Mandela home 'was bugged'
Prominent South African labour leader claims surveillance took place in 2007.
Last Modified: 26 Aug 2010 17:20 GMT
Despite the ongoing public-sector strikes, the labour movement still broadly supports the ANC [AFP]

A prominent South African trade union leader has claimed that the home of Nelson Mandela was bugged in 2007.

Zwelinzima Vavi, general secretary of the Congress of South African Trade Unions (Cosatu), said on Thursday that the anti-apartheid icon's home was under surveillance during a tumultuous period for the governing African National Congress party.

"Yes, a bug was found in his place, we know that as a matter of fact, because we had ... discussions with him [Mandela]," Vavi said.

He alleged that Mandela's house was bugged during the build-up to the crucial ANC national conference in 2007 in which Jacob Zuma, the president, managed oust his predecessor, Thabo Mbeki, as ANC head.

It is believed that factions within the ruling ANC party spied on each other during those tense times.

Mandela's grandson, Mandla Mandela, who is a member of parliament, said he could not comment because he had no knowledge of the matter.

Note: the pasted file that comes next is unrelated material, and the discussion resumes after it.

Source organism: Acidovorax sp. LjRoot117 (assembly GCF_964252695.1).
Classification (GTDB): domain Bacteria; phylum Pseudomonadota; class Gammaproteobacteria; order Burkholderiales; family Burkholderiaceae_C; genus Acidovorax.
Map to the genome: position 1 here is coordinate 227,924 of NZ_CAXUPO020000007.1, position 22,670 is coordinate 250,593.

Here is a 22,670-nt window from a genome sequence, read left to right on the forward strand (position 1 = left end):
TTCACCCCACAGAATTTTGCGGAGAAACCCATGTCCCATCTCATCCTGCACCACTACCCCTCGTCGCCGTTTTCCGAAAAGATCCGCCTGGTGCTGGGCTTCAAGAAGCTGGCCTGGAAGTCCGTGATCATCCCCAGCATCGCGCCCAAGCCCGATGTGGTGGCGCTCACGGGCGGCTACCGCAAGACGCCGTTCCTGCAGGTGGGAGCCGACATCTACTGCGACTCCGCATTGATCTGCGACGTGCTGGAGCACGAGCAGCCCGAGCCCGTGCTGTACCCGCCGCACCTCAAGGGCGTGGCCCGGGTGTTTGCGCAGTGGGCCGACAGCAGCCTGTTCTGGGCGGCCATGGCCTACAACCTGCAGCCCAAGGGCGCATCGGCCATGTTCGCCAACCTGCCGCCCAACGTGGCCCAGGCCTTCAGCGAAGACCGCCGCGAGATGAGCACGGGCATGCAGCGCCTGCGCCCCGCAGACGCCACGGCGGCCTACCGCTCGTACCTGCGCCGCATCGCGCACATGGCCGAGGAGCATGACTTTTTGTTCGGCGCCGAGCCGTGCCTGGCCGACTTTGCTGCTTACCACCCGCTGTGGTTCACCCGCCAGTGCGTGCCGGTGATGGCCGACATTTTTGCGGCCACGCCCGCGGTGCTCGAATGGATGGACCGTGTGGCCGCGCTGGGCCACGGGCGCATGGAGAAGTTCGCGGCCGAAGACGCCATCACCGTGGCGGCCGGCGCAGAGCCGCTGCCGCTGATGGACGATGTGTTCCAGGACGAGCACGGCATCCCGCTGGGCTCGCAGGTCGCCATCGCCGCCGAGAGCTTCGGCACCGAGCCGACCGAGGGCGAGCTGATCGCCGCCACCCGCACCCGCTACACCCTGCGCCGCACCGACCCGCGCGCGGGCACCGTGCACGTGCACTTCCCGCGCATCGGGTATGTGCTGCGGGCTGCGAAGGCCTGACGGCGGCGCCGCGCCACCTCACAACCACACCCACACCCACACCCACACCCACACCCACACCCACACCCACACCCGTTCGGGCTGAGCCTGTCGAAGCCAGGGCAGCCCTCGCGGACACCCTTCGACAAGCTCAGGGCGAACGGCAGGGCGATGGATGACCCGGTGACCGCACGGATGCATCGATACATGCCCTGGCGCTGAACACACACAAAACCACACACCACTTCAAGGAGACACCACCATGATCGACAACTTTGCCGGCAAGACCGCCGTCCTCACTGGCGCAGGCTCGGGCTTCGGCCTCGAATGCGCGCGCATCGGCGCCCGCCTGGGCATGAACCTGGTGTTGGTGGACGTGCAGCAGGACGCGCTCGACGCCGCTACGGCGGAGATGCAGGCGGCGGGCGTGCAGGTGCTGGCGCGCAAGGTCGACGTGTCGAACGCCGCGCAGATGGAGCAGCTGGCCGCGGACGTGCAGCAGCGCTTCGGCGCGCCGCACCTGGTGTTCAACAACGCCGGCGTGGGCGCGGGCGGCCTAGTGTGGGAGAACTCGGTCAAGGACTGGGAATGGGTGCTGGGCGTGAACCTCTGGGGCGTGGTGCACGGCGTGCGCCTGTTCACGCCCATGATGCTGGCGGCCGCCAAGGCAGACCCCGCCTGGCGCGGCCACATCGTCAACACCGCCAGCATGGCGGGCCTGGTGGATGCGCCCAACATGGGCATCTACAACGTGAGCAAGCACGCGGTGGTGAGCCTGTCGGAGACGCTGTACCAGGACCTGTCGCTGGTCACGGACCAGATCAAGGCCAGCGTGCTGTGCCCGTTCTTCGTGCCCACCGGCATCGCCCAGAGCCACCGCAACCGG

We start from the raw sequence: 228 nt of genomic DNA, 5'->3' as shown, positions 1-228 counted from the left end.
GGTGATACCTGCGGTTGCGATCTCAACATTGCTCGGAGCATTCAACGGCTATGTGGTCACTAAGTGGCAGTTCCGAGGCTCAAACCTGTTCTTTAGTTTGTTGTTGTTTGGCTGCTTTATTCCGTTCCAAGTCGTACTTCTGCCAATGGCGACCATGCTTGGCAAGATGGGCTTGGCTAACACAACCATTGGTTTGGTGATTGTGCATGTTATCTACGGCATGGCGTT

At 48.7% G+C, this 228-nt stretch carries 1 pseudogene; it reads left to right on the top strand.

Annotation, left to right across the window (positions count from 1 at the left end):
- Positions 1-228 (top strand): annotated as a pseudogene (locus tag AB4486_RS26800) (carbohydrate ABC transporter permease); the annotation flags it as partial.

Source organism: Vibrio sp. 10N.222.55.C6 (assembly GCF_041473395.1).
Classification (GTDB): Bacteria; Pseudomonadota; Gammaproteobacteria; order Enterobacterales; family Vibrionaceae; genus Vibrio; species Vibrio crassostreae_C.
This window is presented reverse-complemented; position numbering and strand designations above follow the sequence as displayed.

Brian Sokutu, an ANC spokesman, also claimed ignorance but said that the ANC would be alarmed if an invasion of anyone's home took place, "particularly the house of a leader".

Vavi presented the results of high-level Cosatu deliberations on Thursday and concluded: "We are headed in the direction of a full-blown predator state, in which a powerful, corrupt and demagogic elite of political hyenas increasingly controls the state ...''

He said that ANC politicians in upcoming local elections could not expect Cosatu's support if they were corrupt or unproductive.

Meanwhile, the union confederation has split with the ANC on economic matters, supporting a nationwide public service strike that entered its second week on Thursday.

Civil servants are demanding an 8.6 per cent pay raise and a 1,000 rand ($137) housing allowance.

The government is offering a seven per cent wage increase plus 700 rand ($96) for housing, and says it cannot afford any more.

Associated Press
Topics in this article
Featured on Al Jazeera
As Western stars re-release 1980s charity hit, many Africans say it's a demeaning relic that can do more harm than good.
At least 25 tax collectors have been killed since 2012 in Mogadishu, a city awash in weapons and abject poverty.
Tokyo government claims its homeless population has hit a record low, but analysts - and the homeless - beg to differ.
3D printers can cheaply construct homes and could soon be deployed to help victims of catastrophe rebuild their lives.
Pro-Russia leaders' election in Ukraine's east shows bloody conflict is far from a peaceful resolution.
Critics challenge Canberra's move to refuse visas for West Africans in Ebola-besieged countries.
A key issue for Hispanics is the estimated 11.3 million immigrants in the US without papers who face deportation.
In 1970, only two mosques existed in the country, but now more than 200 offer sanctuary to Japan's Muslims.
Hundreds of the country's reporters eke out a living by finding news - then burying it for a price.